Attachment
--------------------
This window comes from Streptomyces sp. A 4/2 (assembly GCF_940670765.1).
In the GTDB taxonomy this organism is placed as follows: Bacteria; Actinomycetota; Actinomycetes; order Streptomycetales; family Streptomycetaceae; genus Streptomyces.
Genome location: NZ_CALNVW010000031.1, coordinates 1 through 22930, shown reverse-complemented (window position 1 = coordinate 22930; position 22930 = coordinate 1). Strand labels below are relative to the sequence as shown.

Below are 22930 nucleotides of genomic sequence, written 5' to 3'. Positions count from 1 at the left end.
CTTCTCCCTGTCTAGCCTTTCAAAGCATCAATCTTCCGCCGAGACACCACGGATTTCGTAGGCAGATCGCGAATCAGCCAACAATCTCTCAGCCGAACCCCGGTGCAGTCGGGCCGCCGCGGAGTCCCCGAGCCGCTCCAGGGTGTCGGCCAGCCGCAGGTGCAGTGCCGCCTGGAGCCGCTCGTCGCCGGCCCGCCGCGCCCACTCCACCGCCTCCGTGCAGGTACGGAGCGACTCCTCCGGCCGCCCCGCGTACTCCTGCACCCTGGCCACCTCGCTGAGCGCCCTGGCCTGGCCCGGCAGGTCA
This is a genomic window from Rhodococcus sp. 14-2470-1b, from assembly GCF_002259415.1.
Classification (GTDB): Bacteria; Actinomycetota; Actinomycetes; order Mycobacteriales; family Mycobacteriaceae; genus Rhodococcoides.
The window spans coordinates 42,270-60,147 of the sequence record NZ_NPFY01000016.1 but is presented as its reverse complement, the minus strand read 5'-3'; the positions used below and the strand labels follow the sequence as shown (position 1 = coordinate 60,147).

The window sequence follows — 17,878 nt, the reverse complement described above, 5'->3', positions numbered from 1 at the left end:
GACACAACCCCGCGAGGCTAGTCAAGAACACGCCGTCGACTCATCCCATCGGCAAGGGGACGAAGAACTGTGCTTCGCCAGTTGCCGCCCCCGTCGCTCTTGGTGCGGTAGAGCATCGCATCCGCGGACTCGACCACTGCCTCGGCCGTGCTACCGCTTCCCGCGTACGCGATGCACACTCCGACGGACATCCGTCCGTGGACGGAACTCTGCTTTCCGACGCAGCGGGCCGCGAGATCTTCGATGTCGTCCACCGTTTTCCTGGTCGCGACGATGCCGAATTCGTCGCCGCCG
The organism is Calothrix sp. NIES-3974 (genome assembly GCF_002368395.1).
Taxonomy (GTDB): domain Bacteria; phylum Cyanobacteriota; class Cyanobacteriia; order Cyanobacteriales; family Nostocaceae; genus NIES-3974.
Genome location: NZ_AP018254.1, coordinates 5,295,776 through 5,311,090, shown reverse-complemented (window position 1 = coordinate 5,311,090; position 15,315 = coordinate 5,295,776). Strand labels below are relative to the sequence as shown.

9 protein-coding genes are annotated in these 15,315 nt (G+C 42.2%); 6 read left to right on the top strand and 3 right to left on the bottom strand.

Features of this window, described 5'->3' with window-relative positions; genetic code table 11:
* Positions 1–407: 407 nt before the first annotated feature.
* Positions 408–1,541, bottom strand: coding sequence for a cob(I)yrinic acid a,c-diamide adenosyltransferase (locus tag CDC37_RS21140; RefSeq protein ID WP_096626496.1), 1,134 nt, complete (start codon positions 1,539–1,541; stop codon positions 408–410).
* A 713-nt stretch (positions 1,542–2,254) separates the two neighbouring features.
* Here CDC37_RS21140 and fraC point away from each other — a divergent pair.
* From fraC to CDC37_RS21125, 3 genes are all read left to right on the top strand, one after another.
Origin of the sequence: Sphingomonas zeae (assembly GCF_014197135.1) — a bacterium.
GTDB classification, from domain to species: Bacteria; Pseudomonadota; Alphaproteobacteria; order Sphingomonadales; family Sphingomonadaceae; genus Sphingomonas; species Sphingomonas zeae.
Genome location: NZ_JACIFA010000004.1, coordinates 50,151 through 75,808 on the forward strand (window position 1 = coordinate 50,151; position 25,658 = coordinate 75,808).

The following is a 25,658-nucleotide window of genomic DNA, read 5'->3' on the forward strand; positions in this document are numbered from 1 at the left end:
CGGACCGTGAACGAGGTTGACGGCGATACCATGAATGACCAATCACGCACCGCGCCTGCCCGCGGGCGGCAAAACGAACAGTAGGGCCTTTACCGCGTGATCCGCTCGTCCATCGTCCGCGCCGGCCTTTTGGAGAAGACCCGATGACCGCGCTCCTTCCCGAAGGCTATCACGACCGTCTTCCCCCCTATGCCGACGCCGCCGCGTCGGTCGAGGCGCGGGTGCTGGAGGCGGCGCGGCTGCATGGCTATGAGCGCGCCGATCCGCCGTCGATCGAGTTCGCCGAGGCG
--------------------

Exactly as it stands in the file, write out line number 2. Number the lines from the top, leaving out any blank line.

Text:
In the GTDB taxonomy this organism is placed as follows: Bacteria; Actinomycetota; Actinomycetes; order Streptomycetales; family Streptomycetaceae; genus Streptomyces.